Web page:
Dieter: You and I were at ISPO at the beginning of the year. What highlights did you discover there? What are the findings? What trends did you see and where is Smart Textile Illumination heading?

Joachim: The ISPO in spring was the Winter ISPO. We saw a few light themes, but we also saw a lot about heating in jackets. This shows that many people are already thinking about what Smart Textile means. The trends are connectivity. Everything is connected and I also want to connect my clothes.

Dieter: But the weight of a jacket should remain the same...

Joachim: Right, that is always the big challenge. Great features without getting heavier. Of course this doesn't really work, but I think we have developed a very good system. We have learned a lot from our existing partners and customers how to industrialize and integrate the topic. The response from ISPO was very good! It was interesting that we were approached very often in the corridor. So we don't just go to the manufacturer and make a cold call, but move through the hall and attract attention with our shiny clothes and our shiny bags. Then it's like, "Wow, does OSRAM do that? That is cool! Can I use that too?". That's how many customer conversations and also contacts have been made. That was a crucial point why we wanted to have a small stand at the summer ISPO, but then the Corona pandemic came along...

Dieter: This is a good transition to the almost concluding question. We are now sitting at least 1.5 meters apart. It is a very challenging and difficult time for all of us. I think the textile industry has been hit even harder than other industries. Nevertheless, I wanted to ask if you can give an outlook on where the journey is heading here? Corona has also been an opportunity for some people, for example to introduce digitalization in schools. Did Corona also have an influence on Smart Textile, that people here are rethinking, as in the example with the 2 factory employees who are notified when they don't keep the distance?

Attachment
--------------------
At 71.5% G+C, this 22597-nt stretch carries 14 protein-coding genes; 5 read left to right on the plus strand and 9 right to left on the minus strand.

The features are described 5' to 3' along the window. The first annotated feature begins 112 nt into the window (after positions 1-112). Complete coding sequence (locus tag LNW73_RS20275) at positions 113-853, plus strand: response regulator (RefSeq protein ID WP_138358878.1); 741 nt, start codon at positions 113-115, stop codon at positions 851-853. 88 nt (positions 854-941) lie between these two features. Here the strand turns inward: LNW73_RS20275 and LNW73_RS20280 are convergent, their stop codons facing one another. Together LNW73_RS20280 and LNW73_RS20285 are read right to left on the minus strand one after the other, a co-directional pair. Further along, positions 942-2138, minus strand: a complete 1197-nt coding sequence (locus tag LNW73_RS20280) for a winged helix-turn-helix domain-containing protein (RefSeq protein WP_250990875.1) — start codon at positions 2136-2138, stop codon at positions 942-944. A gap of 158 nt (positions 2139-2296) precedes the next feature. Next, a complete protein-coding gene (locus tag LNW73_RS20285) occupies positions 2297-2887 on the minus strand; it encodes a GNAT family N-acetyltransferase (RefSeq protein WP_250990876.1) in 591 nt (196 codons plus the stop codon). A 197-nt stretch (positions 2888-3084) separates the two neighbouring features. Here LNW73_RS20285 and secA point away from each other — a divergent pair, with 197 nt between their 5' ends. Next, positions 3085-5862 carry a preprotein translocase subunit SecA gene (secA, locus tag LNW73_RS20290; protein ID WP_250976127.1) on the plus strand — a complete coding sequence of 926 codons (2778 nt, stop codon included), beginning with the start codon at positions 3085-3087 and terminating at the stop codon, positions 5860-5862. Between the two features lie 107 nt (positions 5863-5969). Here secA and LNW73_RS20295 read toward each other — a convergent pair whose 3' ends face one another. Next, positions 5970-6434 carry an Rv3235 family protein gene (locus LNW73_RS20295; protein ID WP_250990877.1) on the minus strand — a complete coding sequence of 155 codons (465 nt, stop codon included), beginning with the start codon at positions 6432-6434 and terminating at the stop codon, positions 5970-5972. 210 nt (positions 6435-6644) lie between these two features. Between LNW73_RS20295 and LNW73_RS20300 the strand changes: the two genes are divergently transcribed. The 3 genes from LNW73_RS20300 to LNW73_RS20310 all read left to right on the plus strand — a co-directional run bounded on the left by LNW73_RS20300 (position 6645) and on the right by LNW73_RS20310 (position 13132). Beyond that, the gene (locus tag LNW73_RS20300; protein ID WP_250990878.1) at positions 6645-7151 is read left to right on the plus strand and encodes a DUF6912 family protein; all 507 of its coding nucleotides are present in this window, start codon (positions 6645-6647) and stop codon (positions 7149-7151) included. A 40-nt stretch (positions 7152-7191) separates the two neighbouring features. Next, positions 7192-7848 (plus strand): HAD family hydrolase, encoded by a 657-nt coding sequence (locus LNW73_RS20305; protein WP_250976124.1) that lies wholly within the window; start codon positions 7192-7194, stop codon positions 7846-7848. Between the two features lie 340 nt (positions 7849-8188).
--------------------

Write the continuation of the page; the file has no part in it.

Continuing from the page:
Joachim: The Corona time was not easy for us, but we used it well. The customers were suddenly open to new topics. We had a lot of discussions and webinars with various customers to place the topic before the big shutdown comes. That helped us to gain momentum again, now that the factories are up and running and the industry is starting to move again. It helps us now that we have done some preliminary work. We can already see the first projects coming back in. We have also received a lot of inquiries about physical distancing. The word will also accompany us for a while. Therefore, we see various possibilities to position ourselves there.

Dieter: That's a perfect ending I would say. Joe, thank you for your time, you explained it perfectly. Thank you for being here with us in the Photonstudio.

Joachim: Thanks for letting me be there and introducing the topic!

In today's episode of the Photonstudio, Joachim clearly showed us how diverse the field of Smart Textile Illumination is and how numerous the possible areas of application are. As always, you can listen to this and all other episodes of our podcast on iTunes, Spotify, Soundcloud and Google Podcast. If you want to learn more about our projects with active textile illumination, please visit our website www.osram.com/smarttextile. Have fun with it and until next time in the Photonstudio!